Net neutrality: Freedom also means banning positive discrimination
Wed 25 Feb 2015, 20:00

Zero rating, also known as “sponsored data”, is the policy of mobile network providers and mobile virtual network providers to not charge their clients for using specific services, such as Facebook or YouTube. Zero rating is a bad idea for several reasons: You give specific services an advantage over their competitors, and push users towards using a certain service and disadvantage all others.

This is particularly dangerous in third world countries, because the markets there are still in development. It’s now come to light that in certain African and Asian countries the number of Facebook users is larger than the number of (open) internet users. Which is bad news. It increases Facebook’s ever-growing data monopoly. It’s also detrimental for these countries because it puts the mobile market under pressure: The larger mobile operators that can offer these kinds of bundles are able to easily push the competitors aside.

EDRi summary on net neutrality in Europe
Fri 27 Feb 2015, 14:20

After the US FCC’s ruling on net neutrality, what is going on in Europe?

In September 2013, the European Commission produced a badly drafted, incoherent “Telecoms Single Market Regulation”, which included proposals that claimed to support net neutrality, but which would actually destroy it. In March, 2014, the European Parliament adopted its first reading of that proposal, closing the loopholes in the badly written text. This improved text was supported by a big majority in the Parliament.

Now, the third institution in the EU framework, the Council of the European Union (made up of Member State Ministers) is about to adopt its position. After almost exactly a year of discussions, the Council has deleted most of the elements of the badly-written, badly-planned Regulation, leaving just the parts on net neutrality and roaming.

The Council’s draft (pdf)*, discussed on 27 February at Working Group level, will be finalised next Wednesday by Member State Representatives. As a result of extensive pressure from the large Member States (especially Spain), loopholes that would undermine net neutrality have been re-inserted.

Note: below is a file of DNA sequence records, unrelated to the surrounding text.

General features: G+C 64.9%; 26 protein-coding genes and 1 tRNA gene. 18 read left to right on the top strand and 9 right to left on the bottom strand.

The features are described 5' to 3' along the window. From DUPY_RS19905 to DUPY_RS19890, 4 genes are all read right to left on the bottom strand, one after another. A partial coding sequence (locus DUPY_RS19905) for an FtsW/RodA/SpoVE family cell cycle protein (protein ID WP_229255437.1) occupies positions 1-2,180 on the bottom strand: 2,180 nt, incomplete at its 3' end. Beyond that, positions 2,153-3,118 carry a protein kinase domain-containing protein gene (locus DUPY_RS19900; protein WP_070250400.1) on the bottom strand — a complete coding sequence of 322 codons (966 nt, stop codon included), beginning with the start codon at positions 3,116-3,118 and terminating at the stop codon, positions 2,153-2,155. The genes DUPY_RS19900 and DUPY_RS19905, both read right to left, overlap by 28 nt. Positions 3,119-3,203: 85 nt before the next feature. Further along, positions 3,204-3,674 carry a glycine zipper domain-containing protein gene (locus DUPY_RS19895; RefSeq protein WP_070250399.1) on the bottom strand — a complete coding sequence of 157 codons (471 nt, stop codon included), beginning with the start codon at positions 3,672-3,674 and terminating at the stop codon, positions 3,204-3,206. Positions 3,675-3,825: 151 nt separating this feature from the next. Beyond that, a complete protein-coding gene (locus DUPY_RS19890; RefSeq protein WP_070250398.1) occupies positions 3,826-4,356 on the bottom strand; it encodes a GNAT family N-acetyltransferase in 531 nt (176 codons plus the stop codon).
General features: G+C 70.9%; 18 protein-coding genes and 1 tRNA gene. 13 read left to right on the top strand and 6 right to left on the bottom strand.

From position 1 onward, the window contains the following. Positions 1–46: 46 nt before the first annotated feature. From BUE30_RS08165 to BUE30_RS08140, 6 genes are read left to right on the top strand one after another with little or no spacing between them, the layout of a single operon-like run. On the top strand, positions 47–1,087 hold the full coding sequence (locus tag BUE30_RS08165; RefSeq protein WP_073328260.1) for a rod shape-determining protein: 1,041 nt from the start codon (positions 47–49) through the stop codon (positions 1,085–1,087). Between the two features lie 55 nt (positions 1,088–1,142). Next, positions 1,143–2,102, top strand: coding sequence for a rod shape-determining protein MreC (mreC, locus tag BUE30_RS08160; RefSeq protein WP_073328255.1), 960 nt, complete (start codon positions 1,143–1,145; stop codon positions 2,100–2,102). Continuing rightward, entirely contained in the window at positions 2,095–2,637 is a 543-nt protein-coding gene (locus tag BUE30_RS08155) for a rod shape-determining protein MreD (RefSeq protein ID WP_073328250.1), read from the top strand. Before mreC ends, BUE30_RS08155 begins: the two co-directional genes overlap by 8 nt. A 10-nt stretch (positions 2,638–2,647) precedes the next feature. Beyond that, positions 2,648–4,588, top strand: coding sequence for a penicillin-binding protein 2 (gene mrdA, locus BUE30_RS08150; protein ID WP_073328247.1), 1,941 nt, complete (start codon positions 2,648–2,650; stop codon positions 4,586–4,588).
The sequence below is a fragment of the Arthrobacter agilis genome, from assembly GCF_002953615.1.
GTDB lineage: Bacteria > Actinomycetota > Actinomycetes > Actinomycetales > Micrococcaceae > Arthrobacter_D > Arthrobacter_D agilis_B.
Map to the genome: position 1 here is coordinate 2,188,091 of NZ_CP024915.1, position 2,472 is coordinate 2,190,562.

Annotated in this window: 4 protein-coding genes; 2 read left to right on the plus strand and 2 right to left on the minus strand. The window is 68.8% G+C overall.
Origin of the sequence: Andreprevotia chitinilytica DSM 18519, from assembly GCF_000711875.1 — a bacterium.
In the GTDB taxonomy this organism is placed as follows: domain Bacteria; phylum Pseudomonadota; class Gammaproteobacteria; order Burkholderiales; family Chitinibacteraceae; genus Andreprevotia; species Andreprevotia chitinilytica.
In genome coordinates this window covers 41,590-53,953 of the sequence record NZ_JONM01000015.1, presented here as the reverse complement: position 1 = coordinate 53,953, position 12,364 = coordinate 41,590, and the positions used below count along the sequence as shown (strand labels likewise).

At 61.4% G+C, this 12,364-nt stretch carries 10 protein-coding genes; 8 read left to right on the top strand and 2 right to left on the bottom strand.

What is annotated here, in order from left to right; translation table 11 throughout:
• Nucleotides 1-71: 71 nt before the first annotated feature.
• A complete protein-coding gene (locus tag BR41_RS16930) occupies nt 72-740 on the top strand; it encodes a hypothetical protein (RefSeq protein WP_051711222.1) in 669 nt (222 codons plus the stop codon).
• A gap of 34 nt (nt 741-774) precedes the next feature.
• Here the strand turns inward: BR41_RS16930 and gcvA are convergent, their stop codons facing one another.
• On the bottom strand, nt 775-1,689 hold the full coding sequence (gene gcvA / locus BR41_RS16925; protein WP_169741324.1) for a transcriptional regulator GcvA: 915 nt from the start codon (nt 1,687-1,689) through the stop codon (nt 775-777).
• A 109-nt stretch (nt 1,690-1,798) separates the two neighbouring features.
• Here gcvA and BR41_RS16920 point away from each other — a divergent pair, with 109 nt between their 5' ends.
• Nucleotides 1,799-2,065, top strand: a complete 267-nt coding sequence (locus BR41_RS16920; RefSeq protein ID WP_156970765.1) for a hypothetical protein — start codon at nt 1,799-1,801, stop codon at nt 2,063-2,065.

FCC passes strict net neutrality regulations on 3-2 vote
Fri 27 Feb 2015, 14:58

As expected, the Federal Communications Commission (FCC) passed new net neutrality regulations today on a vote of 3-2, with the Commission’s two Democratic appointees joining Chairman Tom Wheeler in voting yes. The Commission’s two Republican-appointed members both voted no.

Notably, the FCC’s plan is now known to have undergone a last-minute revision to remove a potential weakness in its formation, pointed out by Google, that might have allowed for some paid prioritization. If you were curious about Google’s take on net neutrality, that fact should settle the question.

Europe's political youth organizations demand strict net neutrality rules
Mon 2 Mar 2015, 19:40

European political youth organizations have demanded that European countries draft strict and clear net neutrality rules that prevent ISPs from discriminating against certain Internet traffic.

In order to keep the Internet open, all data on the Internet should be treated equally, 51 youth organizations said in a manifest sent to European ministers on Monday.

The ministers, gathered in the Council of the EU, are in the process of discussing a new EU telecom law as proposed by the European Commission and the European Parliament that contains clauses on net neutrality and roaming. The Parliament in April last year voted to enshrine net neutrality in EU law, so that all traffic would be treated equally and without discrimination. However, the Council is trying to get some traffic discrimination back into the draft.

 

New Internet rules set up industry's next battle
Sun 1 Mar 2015, 18:40

New rules that aim to protect the openness of the Internet will allow telecom and cable groups to prioritize and earn potentially vast income from some types of data, setting up likely clashes with regulators in the future.

Telecom companies such as AT&T and Vodafone have convinced U.S. and European regulators, finalizing so-called "net neutrality" rules, to allow them to dedicate network capacity to services such as providing connectivity to driverless cars and facilitating the exchange of medical data between patients and health professionals.

Summary of what we know about the FCC net neutrality rules
Fri 27 Feb 2015, 19:20

The U.S. Federal Communications Commission voted Thursday to pass new net neutrality rules and reclassify broadband as a regulated telecommunications service, but the text of the full order may not be released for several weeks. This article is about what we know so far.